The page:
THE first pieces of the collapsed Francis Scott Key Bridge in Baltimore were removed over the weekend, following the arrival of 1000-tonne and 600-tonne capacity floating cranes.

It is now a week since one of the pylons of the bridge was struck by the powerless, Maersk-chartered, 9962 TEU Dali, which had just departed from the Seagirt Marine Terminal on a voyage to Colombo on Maersk’s TP12 loop. The ship was able to issue a mayday call that enabled police to block traffic at either end of the 1.6-mile bridge prior to its collapse, but eight workers fell into the Patapsco River, with six losing their lives.

The U.S. Army Corps of Engineers (USACE), charged with the wreckage removal, said the situation was complicated by the fact that Dali‘s bow is technically aground in the channel. Vice Adm. Peter Gautier told a press conference the ship is pinned to the bottom by the weight of the bridge and cannot move.

There are no indications of damage below the waterline but the wreckage of the span will have to be removed before the salvor, Resolve Marine, can recover the ship from the channel. A temporary channel has been opened but this has insufficient depth for anything other than craft working on the assistance effort. Six commercial vessels remain trapped in the port of Baltimore.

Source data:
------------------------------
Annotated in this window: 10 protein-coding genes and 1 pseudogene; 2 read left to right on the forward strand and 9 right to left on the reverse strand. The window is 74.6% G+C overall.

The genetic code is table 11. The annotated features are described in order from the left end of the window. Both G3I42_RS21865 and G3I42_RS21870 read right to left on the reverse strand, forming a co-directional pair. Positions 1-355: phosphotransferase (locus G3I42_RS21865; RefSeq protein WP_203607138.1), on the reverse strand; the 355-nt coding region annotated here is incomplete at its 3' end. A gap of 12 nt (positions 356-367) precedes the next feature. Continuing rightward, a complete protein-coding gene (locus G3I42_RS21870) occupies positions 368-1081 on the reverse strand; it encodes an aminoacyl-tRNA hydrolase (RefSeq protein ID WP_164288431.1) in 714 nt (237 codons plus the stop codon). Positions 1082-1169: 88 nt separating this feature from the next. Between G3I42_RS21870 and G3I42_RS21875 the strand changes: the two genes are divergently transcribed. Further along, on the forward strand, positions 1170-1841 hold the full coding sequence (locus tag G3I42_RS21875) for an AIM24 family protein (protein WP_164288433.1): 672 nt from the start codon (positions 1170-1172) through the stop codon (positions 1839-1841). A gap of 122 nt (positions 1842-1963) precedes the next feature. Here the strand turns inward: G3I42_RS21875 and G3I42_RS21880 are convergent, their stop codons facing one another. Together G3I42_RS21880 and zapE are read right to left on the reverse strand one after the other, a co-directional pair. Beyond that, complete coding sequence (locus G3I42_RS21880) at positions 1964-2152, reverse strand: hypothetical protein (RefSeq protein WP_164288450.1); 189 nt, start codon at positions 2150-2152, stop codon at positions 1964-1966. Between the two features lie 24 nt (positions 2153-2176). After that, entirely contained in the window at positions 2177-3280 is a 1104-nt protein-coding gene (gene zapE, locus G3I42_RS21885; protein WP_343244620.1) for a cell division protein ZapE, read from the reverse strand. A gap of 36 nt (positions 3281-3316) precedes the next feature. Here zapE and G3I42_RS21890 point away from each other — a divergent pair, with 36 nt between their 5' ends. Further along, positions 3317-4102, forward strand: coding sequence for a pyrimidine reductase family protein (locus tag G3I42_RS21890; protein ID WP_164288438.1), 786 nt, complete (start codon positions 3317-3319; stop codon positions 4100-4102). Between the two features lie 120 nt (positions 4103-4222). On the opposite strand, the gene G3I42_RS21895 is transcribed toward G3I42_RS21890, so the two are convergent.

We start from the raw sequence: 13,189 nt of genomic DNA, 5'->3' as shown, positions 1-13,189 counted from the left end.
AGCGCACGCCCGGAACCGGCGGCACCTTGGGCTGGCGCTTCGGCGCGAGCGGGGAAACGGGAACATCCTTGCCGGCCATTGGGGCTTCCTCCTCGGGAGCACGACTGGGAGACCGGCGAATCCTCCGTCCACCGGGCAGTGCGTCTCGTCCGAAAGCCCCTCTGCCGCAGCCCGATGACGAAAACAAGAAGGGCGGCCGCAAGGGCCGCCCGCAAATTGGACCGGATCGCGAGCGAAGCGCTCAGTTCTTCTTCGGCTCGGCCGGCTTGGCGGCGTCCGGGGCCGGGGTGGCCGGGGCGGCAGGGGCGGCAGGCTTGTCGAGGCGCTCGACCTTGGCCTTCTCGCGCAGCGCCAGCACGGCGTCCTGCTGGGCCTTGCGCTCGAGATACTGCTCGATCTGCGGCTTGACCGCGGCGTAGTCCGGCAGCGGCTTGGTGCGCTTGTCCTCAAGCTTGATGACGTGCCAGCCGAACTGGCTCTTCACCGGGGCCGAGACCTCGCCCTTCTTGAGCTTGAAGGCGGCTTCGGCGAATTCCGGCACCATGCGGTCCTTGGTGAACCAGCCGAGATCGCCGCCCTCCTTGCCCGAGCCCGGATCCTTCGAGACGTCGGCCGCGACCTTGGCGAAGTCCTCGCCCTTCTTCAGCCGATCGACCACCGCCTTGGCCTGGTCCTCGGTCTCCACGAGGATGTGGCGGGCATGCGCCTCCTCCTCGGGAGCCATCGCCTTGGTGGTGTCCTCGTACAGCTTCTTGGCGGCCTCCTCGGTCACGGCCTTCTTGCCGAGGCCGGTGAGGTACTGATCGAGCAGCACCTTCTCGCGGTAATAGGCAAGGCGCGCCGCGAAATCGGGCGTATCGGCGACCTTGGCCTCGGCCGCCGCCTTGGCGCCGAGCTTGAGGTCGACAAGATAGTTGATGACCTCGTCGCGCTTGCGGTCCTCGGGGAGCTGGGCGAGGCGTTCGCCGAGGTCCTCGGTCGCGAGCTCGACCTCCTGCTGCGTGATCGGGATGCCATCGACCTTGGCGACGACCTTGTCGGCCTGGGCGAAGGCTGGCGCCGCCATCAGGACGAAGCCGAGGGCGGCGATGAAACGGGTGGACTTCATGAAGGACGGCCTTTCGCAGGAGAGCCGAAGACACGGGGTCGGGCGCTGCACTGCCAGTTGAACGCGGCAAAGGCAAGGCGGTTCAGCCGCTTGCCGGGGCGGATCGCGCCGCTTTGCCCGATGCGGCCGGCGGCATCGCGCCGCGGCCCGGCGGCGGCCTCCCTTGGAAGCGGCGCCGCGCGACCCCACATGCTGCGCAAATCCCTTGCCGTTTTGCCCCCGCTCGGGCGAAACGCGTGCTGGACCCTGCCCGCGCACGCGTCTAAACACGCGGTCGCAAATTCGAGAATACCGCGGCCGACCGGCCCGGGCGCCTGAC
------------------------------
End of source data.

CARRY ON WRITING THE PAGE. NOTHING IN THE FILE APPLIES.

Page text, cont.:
Bloomberg reported that other US East Coast ports are scrambling to modify their operations to handle cargo diverted from Baltimore. The Port of Virginia, with terminals at the mouth of the Chesapeake Bay near Norfolk, opened a gate yesterday [1 April] at 5 a.m. — an hour earlier than usual — to help accommodate more truckers.

The Port of New York and New Jersey, which is expecting additional cargo including automobiles, is working to allow quick access for transport companies that usually go through Baltimore. Railroad company CSX is expanding its services, too, the news service reported.

Local officials said the ports have been handling about 20% below the throughput volumes experienced during the COVID cargo peaks and so are confident of coping with Baltimore overflow.